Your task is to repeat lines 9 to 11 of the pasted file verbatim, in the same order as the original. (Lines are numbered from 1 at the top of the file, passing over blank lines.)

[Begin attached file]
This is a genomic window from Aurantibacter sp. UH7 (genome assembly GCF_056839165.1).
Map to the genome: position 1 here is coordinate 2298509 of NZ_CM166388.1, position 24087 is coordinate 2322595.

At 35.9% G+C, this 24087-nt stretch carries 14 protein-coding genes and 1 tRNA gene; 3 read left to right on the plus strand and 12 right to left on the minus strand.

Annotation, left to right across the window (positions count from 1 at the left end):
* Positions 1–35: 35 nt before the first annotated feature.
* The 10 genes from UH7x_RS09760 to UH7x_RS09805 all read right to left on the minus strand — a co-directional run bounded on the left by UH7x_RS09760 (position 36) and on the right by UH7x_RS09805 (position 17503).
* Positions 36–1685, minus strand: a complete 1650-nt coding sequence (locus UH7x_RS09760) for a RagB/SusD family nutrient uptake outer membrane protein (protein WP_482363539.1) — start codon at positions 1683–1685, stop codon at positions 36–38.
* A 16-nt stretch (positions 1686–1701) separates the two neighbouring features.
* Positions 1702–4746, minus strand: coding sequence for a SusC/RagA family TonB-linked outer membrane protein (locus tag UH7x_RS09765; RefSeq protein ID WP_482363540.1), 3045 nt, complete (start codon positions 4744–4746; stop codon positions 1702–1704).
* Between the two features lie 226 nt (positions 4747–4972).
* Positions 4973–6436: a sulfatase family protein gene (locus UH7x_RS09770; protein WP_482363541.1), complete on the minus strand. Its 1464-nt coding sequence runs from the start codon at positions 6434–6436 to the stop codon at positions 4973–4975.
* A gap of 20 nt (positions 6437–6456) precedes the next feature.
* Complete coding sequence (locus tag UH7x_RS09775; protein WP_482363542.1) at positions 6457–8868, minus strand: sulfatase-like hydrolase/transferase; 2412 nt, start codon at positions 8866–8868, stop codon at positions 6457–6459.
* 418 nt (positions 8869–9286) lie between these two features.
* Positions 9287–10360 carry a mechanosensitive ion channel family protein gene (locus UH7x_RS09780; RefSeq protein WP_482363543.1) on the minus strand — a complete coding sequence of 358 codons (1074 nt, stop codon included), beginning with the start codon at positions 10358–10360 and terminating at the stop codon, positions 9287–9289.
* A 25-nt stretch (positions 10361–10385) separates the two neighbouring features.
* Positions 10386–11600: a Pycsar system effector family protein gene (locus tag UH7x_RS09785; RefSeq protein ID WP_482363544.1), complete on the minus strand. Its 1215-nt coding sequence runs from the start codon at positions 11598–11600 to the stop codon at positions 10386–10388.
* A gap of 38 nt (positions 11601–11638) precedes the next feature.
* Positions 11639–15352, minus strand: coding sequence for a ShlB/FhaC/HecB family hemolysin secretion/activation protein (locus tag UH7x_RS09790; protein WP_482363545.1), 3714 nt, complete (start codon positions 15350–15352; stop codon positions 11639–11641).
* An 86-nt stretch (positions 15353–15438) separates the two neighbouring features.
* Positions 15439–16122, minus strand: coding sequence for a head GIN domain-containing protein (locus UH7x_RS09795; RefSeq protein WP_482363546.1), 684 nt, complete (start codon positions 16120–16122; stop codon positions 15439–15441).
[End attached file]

* Positions 1702–4746, minus strand: coding sequence for a SusC/RagA family TonB-linked outer membrane protein (locus tag UH7x_RS09765; RefSeq protein ID WP_482363540.1), 3045 nt, complete (start codon positions 4744–4746; stop codon positions 1702–1704).
* Between the two features lie 226 nt (positions 4747–4972).
* Positions 4973–6436: a sulfatase family protein gene (locus UH7x_RS09770; protein WP_482363541.1), complete on the minus strand. Its 1464-nt coding sequence runs from the start codon at positions 6434–6436 to the stop codon at positions 4973–4975.